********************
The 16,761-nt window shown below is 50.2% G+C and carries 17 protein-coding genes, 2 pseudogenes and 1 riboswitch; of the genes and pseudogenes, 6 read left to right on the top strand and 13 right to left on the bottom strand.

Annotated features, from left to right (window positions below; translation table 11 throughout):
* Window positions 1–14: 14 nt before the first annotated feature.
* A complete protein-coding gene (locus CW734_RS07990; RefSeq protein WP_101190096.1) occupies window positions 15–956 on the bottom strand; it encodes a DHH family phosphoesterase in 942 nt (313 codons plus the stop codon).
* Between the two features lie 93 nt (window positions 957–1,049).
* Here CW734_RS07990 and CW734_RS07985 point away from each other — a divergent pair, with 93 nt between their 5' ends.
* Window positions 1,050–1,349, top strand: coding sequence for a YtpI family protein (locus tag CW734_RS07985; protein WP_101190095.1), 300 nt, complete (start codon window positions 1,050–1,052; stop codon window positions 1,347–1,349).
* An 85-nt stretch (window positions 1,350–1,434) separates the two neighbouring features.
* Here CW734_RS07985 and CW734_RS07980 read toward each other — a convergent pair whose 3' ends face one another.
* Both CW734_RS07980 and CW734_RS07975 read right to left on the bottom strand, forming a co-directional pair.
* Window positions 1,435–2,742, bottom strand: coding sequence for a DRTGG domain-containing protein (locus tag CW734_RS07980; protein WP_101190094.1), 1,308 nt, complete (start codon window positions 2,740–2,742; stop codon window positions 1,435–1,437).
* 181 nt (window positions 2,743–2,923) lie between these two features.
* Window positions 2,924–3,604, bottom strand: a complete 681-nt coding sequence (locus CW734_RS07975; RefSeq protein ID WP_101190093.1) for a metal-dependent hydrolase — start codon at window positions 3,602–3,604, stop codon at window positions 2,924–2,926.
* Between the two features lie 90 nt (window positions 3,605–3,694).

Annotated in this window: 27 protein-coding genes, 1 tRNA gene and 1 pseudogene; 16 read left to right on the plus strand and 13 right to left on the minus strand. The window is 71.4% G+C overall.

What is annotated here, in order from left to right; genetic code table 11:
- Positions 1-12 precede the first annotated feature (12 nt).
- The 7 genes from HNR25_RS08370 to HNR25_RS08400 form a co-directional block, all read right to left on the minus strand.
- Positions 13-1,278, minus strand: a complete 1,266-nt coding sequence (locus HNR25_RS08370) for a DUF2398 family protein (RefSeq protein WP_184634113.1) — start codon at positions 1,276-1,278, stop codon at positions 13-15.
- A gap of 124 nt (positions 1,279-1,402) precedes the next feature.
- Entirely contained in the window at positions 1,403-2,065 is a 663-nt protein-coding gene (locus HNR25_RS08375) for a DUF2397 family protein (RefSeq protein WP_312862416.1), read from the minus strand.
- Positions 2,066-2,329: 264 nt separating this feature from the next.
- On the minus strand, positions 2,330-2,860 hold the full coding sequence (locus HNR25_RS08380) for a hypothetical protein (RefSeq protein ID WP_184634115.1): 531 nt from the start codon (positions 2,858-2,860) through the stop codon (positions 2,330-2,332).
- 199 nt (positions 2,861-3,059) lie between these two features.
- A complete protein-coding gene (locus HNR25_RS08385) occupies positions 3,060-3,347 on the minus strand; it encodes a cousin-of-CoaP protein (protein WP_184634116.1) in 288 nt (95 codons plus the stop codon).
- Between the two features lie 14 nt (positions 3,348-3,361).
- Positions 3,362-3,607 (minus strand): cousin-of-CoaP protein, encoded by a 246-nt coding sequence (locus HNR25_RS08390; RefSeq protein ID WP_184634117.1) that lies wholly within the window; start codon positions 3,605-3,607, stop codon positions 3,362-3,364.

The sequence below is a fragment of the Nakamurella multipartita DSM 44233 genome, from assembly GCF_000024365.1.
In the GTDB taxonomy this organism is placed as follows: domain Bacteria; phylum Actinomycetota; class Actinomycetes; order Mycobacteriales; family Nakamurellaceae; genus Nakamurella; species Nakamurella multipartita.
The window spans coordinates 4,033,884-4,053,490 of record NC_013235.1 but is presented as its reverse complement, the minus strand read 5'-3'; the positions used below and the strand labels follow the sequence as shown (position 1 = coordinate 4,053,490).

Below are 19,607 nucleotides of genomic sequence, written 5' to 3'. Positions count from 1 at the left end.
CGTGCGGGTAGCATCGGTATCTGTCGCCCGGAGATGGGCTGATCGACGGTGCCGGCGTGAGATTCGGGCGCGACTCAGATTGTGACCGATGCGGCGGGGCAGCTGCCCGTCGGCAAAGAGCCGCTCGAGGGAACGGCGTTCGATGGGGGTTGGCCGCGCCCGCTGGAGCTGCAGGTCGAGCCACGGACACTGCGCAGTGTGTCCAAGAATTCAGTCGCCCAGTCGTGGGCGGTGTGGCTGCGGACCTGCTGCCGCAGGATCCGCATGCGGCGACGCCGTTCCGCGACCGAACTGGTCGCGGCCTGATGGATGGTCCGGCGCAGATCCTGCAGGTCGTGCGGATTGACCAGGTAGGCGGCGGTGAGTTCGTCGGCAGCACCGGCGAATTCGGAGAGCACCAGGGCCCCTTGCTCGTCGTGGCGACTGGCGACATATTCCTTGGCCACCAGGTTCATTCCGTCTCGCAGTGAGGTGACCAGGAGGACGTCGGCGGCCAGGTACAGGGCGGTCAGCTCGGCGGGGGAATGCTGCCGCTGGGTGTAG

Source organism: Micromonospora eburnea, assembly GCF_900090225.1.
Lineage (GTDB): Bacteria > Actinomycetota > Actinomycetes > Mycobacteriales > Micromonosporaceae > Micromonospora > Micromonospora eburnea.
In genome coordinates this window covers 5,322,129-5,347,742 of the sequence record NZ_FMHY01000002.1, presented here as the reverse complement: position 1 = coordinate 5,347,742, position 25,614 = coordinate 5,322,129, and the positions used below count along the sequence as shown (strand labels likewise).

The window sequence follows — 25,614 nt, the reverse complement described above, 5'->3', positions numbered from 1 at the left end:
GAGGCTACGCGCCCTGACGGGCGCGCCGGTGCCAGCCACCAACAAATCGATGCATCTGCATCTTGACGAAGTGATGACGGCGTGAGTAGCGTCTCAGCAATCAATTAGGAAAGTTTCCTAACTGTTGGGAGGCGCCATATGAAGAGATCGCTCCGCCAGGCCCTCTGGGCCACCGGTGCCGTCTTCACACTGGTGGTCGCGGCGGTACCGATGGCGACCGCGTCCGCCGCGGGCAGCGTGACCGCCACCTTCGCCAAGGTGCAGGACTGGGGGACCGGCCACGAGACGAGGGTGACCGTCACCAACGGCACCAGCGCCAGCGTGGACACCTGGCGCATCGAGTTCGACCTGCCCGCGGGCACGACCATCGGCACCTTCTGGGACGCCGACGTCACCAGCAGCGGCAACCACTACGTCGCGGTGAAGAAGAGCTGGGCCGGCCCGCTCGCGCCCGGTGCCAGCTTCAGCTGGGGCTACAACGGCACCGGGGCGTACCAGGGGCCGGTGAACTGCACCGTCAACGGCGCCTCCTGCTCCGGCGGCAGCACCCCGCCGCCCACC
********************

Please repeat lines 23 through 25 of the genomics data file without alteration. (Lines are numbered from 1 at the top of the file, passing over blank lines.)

- On the minus strand, positions 2,330-2,860 hold the full coding sequence (locus HNR25_RS08380) for a hypothetical protein (RefSeq protein ID WP_184634115.1): 531 nt from the start codon (positions 2,858-2,860) through the stop codon (positions 2,330-2,332).
- 199 nt (positions 2,861-3,059) lie between these two features.
- A complete protein-coding gene (locus HNR25_RS08385) occupies positions 3,060-3,347 on the minus strand; it encodes a cousin-of-CoaP protein (protein WP_184634116.1) in 288 nt (95 codons plus the stop codon).